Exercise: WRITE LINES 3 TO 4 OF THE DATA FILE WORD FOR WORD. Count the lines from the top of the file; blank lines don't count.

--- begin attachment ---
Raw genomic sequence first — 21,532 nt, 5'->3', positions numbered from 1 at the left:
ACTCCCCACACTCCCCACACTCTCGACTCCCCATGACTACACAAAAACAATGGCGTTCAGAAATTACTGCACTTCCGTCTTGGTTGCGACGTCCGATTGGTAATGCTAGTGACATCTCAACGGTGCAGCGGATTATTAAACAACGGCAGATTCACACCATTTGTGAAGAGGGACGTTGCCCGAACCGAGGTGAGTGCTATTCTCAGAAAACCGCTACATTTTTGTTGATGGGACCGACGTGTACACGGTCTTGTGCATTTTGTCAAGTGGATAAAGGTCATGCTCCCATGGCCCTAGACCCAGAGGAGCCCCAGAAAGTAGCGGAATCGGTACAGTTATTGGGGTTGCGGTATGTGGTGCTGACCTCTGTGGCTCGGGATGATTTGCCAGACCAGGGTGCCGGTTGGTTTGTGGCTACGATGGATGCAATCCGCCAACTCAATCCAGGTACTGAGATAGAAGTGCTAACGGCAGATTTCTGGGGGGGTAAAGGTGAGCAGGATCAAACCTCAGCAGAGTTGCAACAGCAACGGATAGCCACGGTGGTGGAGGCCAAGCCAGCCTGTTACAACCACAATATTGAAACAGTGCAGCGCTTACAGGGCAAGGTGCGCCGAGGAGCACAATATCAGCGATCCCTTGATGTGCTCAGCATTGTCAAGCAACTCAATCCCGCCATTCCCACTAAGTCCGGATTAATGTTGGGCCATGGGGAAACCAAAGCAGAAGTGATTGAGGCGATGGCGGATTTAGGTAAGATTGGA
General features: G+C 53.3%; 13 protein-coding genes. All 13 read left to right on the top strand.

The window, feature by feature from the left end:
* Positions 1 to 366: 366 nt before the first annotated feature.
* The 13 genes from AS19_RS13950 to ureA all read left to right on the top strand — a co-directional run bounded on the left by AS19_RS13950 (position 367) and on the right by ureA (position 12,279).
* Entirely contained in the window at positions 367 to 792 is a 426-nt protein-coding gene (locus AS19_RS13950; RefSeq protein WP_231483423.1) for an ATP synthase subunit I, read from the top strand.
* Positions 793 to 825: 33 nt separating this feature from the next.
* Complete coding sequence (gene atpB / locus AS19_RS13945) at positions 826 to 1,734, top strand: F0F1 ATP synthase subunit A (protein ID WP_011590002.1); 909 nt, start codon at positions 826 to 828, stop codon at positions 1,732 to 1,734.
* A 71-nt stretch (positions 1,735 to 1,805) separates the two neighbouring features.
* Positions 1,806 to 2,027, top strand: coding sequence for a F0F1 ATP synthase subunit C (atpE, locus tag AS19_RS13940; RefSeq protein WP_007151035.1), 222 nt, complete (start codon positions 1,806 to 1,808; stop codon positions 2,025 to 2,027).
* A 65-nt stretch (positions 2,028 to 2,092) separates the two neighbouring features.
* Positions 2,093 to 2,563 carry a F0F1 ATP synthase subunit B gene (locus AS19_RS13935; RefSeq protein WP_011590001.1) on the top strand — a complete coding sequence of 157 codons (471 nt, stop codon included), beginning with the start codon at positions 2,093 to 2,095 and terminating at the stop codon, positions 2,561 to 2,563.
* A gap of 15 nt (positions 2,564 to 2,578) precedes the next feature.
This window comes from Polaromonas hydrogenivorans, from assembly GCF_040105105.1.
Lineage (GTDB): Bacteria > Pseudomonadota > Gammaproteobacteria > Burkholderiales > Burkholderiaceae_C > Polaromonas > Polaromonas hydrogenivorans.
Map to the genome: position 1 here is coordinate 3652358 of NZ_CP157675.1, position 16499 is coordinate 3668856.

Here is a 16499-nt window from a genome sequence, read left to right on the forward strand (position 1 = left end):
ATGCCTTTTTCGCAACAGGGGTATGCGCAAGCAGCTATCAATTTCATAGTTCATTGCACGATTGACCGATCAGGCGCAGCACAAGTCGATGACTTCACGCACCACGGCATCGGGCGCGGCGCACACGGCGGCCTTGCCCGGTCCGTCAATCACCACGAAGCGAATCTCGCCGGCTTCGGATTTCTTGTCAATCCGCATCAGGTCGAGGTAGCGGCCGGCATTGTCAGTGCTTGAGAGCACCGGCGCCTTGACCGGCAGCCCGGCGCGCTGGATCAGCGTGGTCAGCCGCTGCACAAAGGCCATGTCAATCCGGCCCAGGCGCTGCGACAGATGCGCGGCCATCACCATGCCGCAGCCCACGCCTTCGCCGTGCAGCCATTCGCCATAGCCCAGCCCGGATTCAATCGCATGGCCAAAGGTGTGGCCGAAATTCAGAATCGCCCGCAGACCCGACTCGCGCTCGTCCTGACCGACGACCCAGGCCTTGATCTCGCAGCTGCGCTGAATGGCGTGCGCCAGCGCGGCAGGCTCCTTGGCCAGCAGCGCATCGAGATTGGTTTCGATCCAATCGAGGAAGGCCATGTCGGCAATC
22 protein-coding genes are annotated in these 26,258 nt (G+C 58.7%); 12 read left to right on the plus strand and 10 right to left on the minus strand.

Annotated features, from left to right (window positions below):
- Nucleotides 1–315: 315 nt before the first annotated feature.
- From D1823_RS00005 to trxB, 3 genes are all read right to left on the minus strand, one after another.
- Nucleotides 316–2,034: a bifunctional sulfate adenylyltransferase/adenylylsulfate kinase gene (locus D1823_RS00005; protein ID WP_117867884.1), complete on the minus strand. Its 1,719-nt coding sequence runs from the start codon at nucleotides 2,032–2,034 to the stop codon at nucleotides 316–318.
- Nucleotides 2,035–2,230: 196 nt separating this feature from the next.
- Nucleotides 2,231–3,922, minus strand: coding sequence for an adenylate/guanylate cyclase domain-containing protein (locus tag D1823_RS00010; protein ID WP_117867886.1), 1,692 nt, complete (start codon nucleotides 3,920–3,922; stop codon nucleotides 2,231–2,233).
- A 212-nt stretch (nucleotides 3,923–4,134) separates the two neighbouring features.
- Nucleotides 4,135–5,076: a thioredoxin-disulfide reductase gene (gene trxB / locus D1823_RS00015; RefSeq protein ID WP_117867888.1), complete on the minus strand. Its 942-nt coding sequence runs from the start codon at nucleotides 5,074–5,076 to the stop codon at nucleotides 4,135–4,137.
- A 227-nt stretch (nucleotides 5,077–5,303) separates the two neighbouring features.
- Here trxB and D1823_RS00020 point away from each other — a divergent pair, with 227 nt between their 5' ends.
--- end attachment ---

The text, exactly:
General features: G+C 53.3%; 13 protein-coding genes. All 13 read left to right on the top strand.

The window, feature by feature from the left end: